Thu | Sep 21, 2023

Trevor Munroe | Combating parliamentary decline, strengthening democratic recovery

Published:Sunday | March 26, 2023 | 1:02 AM
Trevor Munroe
Trevor Munroe

A People’s National Party supporter (left) poses for a photo with Jamaica Labour Party supporter at Constant Spring Primary and Junior High School during the 2020 general election.
A People’s National Party supporter (left) poses for a photo with Jamaica Labour Party supporter at Constant Spring Primary and Junior High School during the 2020 general election.

Three weeks ago, I like so many others read The Gleaner’s (March 6) report of the Don Anderson poll, “An Overwhelming Number of Jamaicans believe that both the Government and Opposition are Underperforming in their Respective Capacities”. The Blue Dot poll presented similar findings, including the significant fall in public ratings of both our political leaders. Equally, the surveys confirm continuing decline in confidence in our democratic processes, particularly elections. I thought to myself, recovery in the economy to pre-COVID levels is not yet reaching the people. At the same time, recovery in democratic governance is not at all evident. Indeed, further decline may actually be taking place.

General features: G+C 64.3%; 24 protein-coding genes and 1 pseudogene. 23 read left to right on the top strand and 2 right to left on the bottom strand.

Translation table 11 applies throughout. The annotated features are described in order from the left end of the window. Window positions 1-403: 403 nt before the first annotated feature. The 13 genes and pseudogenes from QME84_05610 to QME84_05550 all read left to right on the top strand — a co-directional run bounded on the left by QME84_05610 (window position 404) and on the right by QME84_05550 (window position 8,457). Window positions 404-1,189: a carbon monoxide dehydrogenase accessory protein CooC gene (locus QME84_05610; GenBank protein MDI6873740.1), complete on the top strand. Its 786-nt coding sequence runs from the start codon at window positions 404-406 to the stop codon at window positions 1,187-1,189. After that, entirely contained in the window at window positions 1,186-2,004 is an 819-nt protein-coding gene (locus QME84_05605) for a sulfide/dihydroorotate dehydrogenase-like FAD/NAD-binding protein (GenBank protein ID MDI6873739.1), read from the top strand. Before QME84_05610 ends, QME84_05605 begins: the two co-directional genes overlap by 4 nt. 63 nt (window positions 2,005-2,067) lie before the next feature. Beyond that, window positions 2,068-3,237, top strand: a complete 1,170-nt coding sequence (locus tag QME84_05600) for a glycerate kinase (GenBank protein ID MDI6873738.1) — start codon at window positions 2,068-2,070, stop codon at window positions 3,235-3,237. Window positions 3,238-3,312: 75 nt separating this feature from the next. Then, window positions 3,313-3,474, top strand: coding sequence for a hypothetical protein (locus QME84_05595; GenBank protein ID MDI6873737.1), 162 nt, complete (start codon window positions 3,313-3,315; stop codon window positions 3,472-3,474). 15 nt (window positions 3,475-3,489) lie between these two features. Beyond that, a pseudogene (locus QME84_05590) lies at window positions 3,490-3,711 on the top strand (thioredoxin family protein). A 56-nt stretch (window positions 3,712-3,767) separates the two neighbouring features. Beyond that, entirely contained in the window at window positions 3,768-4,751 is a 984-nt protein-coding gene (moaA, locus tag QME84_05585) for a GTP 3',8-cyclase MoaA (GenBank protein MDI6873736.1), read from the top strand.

As if to confirm my worst fears were the developments in parliament last week. I was among the dwindling minority who watched part of the PBCJ’s telecast of the closing of the Budget Debate (on March 21) and Minister Warmington’s submission to the Integrity Commission Oversight Committee. Each provided evidence of backward steps: first there was Nigel Clarke’s uncharacteristic racial slur against the leader of the Opposition, then there was Angela Brown Burke’s “shut up yuh mouth”, followed by Speaker Dalrymple-Philibert apparently hearing unparliamentary remarks only out of her left hear. Then, most of all, Everald Warmington’s proposal, in effect, to strip the powers of Jamaica’s Integrity Commission. All of us who have an interest in the recovery of Jamaica’s democratic governance need to reject these regressive steps. On the contrary, those who may desire to weaken Jamaica’s democracy and make greater way for authoritarian and corrupt tendencies will no doubt ignore or even welcome this return to the negatives of the past.